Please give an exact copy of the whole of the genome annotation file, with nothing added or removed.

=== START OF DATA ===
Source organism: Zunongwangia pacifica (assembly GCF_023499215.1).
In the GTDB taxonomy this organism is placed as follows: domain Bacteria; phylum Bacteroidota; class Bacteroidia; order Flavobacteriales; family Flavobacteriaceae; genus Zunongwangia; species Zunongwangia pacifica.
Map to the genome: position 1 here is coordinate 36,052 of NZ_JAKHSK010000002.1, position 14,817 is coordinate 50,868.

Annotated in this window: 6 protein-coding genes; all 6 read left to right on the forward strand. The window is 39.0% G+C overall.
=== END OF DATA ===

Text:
Source organism: Zunongwangia pacifica (assembly GCF_023499215.1).
In the GTDB taxonomy this organism is placed as follows: domain Bacteria; phylum Bacteroidota; class Bacteroidia; order Flavobacteriales; family Flavobacteriaceae; genus Zunongwangia; species Zunongwangia pacifica.
Map to the genome: position 1 here is coordinate 36,052 of NZ_JAKHSK010000002.1, position 14,817 is coordinate 50,868.

Annotated in this window: 6 protein-coding genes; all 6 read left to right on the forward strand. The window is 39.0% G+C overall.